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Oracle db_file prameter

today a user come to me saying that he could not create datafile.  I check the following:

SQL> select count(*) from v$datafile;

  COUNT(*)
----------
       320

SQL> show parameter db_file

NAME                                 TYPE        VALUE
------------------------------------ ----------- --------------------
db_file_multiblock_read_count        integer     8
db_file_name_convert                 string
db_files                             integer     320
SQL>

so I know we need to increase the db_file.  my question is what is the max number of file I can have and whhat is the downsize of making this parameter =1000?  

Thanks
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salasadi
Asked:
salasadi
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1 Solution
 
jrb1Commented:
There is no real issue with increasing it to 1000.  Change the parameter and restart the DB, and you should be fine.
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salasadiAuthor Commented:
jrb1,
thanks for your comment, once i heard that the check point will take longer becuase oracle goes through all datafiles or search for datafile accourding to the db_file. I hope that was false statement.
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jrb1Commented:
I haven't seen anything to indicate the checkpoint process takes longer, but Oracle does automatically starts the CKPT process if you exceed 50 datafiles.  However, it doesn't have to search for datafiles according to the db_file.

The two things I have read is, each process SGA will be larger to allow for the extra data files, but I haven't seen any number to indicate just how much memory.  I can't imagine it is uses that much memory, though.  And a generic "performance is better with a small number of datafiles rather than a large number of small datafiles".  If you have a bunch of small datafiles, that would make sense.  If you have a large number of large datafiles, you just have a big database.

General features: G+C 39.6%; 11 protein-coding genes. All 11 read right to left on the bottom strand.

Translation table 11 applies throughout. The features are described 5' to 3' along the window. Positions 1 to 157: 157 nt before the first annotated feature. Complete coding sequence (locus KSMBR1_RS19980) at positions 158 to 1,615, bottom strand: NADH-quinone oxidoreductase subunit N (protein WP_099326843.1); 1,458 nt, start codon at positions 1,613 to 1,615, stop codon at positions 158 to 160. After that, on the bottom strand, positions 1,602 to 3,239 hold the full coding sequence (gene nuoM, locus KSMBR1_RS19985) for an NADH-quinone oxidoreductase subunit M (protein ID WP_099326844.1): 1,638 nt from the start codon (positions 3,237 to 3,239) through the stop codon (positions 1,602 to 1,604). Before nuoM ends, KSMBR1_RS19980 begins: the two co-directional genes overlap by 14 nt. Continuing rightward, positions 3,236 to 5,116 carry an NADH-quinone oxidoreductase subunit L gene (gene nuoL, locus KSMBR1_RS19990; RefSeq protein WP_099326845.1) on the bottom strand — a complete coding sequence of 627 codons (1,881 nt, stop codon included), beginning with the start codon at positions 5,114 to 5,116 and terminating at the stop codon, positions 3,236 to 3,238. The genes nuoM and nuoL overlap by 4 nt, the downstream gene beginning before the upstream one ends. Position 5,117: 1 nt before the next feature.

Consider the following documentation when choosing a value for db_files:

http://h50.isi.u-psud.fr/docmiage/oracle/doc/server.817/a76956/dfiles.htm

When determining a value for DB_FILES, take the following into consideration:
- If the value of DB_FILES is too low, you will be unable to add datafiles beyond the DB_FILES limit without first shutting down the database.
- If the value of DB_FILES is too high, memory is unnecessarily consumed.

Theoretically, an Oracle database can have an unlimited number of datafiles. Nevertheless, you should consider the following when determining the number of datafiles:

- Performance is better with a small number of datafiles rather than a large number of small datafiles. A large number of files also increases the granularity of a recoverable unit.
- Operating systems often impose a limit on the number of files a process can open simultaneously. Oracle's DBWn processes can open all online datafiles. Oracle is also capable of treating open file descriptors as a cache, automatically closing files when the number of open file descriptors reaches the operating system-defined limit.

Oracle allows more datafiles in the database than the operating system-defined limit; this can have a negative performance impact. When possible, adjust the operating system limit on open file descriptors so that it is larger than the number of online datafiles in the database.

The operating system specific limit on the maximum number of datafiles allowed in a tablespace is typically 1023 files.
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actonwangCommented:
see this:

http://download-west.oracle.com/docs/cd/B10501_01/server.920/a96536/ch145.htm#1016261

Also remember:

YOU CAN NOT specify a value greater than MAXDATAFILES value when you create the database.

by default , you set DB_FILES value equal to MAXDATAFILES.


acton
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actonwangCommented:
>>i heard that the check point will take longer becuase oracle goes through all datafiles or search for datafile accourding to the db_file

    Not likely. You want to watch  v$sysstat or v$system_event  to see if some waits really happen for that.